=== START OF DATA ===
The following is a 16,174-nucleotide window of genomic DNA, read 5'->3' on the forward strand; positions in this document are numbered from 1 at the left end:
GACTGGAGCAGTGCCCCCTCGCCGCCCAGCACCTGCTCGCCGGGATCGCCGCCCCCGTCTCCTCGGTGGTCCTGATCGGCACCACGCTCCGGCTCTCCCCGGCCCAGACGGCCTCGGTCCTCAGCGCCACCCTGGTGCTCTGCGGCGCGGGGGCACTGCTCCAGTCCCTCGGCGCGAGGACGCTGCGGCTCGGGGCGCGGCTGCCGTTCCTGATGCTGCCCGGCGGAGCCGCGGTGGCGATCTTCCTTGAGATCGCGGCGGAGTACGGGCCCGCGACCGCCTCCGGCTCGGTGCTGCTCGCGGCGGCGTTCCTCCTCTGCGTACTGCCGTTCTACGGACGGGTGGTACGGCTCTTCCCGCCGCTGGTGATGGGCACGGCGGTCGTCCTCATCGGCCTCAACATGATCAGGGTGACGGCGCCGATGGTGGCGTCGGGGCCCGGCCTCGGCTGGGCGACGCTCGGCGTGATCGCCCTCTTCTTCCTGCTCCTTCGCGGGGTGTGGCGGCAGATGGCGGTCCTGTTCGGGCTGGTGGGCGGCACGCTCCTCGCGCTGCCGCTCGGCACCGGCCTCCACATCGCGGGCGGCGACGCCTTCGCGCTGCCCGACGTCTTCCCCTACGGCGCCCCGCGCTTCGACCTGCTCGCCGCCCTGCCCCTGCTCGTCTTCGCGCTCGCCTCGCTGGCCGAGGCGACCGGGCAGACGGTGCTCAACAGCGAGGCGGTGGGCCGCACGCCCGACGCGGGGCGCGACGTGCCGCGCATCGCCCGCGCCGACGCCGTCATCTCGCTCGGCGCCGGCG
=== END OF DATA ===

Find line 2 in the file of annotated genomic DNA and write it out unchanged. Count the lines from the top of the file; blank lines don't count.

GACTGGAGCAGTGCCCCCTCGCCGCCCAGCACCTGCTCGCCGGGATCGCCGCCCCCGTCTCCTCGGTGGTCCTGATCGGCACCACGCTCCGGCTCTCCCCGGCCCAGACGGCCTCGGTCCTCAGCGCCACCCTGGTGCTCTGCGGCGCGGGGGCACTGCTCCAGTCCCTCGGCGCGAGGACGCTGCGGCTCGGGGCGCGGCTGCCGTTCCTGATGCTGCCCGGCGGAGCCGCGGTGGCGATCTTCCTTGAGATCGCGGCGGAGTACGGGCCCGCGACCGCCTCCGGCTCGGTGCTGCTCGCGGCGGCGTTCCTCCTCTGCGTACTGCCGTTCTACGGACGGGTGGTACGGCTCTTCCCGCCGCTGGTGATGGGCACGGCGGTCGTCCTCATCGGCCTCAACATGATCAGGGTGACGGCGCCGATGGTGGCGTCGGGGCCCGGCCTCGGCTGGGCGACGCTCGGCGTGATCGCCCTCTTCTTCCTGCTCCTTCGCGGGGTGTGGCGGCAGATGGCGGTCCTGTTCGGGCTGGTGGGCGGCACGCTCCTCGCGCTGCCGCTCGGCACCGGCCTCCACATCGCGGGCGGCGACGCCTTCGCGCTGCCCGACGTCTTCCCCTACGGCGCCCCGCGCTTCGACCTGCTCGCCGCCCTGCCCCTGCTCGTCTTCGCGCTCGCCTCGCTGGCCGAGGCGACCGGGCAGACGGTGCTCAACAGCGAGGCGGTGGGCCGCACGCCCGACGCGGGGCGCGACGTGCCGCGCATCGCCCGCGCCGACGCCGTCATCTCGCTCGGCGCCGGCG